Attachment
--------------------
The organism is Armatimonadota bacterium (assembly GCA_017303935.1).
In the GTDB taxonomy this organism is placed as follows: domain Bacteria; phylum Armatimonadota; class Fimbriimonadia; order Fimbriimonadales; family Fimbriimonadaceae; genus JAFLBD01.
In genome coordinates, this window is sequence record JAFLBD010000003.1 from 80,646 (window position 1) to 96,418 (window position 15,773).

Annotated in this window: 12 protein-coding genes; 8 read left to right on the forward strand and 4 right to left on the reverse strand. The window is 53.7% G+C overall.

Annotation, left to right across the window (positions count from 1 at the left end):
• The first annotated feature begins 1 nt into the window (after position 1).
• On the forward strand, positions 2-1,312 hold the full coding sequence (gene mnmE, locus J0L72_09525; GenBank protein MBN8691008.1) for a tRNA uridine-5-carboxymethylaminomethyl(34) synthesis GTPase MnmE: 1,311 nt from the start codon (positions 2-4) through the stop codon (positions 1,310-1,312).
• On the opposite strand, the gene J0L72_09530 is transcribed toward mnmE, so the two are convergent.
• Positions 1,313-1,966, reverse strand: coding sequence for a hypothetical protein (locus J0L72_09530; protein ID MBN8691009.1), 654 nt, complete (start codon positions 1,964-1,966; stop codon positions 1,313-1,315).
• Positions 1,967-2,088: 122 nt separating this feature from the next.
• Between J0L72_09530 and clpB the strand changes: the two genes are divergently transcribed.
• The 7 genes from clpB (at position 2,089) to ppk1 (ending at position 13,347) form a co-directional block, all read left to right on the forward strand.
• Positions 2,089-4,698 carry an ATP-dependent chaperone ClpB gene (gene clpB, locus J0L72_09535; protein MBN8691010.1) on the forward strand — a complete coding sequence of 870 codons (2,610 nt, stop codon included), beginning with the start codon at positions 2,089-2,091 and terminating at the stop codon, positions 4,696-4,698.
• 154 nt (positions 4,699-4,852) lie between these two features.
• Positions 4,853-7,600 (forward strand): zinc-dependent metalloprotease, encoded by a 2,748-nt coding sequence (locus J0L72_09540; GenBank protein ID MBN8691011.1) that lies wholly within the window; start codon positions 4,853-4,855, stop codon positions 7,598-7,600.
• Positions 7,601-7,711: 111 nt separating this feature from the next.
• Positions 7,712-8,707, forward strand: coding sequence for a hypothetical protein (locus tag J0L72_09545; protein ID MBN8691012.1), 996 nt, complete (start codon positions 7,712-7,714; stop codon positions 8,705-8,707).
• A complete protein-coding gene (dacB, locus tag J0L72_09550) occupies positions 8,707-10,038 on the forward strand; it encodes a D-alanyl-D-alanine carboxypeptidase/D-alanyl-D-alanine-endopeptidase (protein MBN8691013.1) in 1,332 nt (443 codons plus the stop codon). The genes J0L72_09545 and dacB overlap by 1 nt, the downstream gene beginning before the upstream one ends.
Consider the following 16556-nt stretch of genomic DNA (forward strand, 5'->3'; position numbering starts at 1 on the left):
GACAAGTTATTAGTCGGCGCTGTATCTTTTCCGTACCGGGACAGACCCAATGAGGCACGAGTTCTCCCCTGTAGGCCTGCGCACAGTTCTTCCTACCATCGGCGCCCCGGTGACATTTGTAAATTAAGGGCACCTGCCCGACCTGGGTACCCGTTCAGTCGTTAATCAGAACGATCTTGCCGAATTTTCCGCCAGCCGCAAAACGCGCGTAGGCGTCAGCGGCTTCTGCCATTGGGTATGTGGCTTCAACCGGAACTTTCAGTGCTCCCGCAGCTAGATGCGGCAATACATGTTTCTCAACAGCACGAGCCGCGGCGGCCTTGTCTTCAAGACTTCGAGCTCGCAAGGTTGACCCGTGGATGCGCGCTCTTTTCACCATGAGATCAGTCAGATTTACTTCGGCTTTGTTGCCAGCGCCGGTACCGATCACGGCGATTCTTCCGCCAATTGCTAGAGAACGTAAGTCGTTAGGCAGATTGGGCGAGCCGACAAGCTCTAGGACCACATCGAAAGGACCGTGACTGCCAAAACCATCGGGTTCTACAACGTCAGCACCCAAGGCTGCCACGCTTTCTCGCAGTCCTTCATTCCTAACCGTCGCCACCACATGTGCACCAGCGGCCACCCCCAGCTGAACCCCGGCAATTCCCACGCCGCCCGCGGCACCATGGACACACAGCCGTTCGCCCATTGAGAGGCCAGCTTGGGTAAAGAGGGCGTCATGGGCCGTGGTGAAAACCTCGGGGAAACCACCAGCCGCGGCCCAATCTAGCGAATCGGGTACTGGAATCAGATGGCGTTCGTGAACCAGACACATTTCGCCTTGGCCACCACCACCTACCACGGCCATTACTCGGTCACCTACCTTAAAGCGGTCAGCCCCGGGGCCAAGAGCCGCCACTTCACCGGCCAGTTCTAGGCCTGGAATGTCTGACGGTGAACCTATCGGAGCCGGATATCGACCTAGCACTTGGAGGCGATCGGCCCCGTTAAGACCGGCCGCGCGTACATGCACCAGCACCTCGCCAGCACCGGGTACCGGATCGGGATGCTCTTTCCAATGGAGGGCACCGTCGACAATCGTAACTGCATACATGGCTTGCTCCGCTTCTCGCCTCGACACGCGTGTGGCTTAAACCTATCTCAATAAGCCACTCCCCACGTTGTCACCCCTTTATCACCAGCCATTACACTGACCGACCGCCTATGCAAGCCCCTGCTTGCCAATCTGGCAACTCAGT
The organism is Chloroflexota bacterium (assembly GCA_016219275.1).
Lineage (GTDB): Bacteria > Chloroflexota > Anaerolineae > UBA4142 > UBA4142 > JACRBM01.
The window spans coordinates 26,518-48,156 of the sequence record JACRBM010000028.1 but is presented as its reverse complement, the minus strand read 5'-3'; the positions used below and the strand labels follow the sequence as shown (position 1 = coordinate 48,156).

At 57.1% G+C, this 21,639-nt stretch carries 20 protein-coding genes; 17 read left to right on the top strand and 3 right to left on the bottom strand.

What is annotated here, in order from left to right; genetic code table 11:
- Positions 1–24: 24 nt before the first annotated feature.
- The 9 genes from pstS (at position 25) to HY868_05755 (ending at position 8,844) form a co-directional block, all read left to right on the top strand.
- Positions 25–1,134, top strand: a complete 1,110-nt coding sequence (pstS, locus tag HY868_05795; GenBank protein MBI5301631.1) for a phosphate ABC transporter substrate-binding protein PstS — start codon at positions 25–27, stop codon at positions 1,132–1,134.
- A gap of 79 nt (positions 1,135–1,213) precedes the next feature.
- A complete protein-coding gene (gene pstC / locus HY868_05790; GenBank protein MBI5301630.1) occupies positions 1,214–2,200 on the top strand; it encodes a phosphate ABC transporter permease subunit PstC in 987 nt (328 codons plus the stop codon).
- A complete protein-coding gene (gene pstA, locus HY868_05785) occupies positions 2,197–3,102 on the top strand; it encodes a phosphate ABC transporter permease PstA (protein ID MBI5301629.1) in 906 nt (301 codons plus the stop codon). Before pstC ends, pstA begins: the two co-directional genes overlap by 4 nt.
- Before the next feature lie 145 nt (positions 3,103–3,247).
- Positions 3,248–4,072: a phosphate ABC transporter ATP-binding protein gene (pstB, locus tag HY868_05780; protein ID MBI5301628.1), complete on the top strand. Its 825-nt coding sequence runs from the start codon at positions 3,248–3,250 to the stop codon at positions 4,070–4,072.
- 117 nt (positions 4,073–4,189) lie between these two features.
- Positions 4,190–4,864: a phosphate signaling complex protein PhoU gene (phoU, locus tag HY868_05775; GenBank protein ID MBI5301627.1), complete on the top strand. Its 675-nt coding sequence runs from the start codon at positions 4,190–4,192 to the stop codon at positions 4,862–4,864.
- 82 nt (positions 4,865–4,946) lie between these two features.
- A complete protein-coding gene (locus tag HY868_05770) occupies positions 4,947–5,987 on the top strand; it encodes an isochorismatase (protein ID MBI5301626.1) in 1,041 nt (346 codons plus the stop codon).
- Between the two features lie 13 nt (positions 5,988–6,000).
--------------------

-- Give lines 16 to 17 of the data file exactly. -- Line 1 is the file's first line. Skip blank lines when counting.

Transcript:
• Positions 7,601-7,711: 111 nt separating this feature from the next.
• Positions 7,712-8,707, forward strand: coding sequence for a hypothetical protein (locus tag J0L72_09545; protein ID MBN8691012.1), 996 nt, complete (start codon positions 7,712-7,714; stop codon positions 8,705-8,707).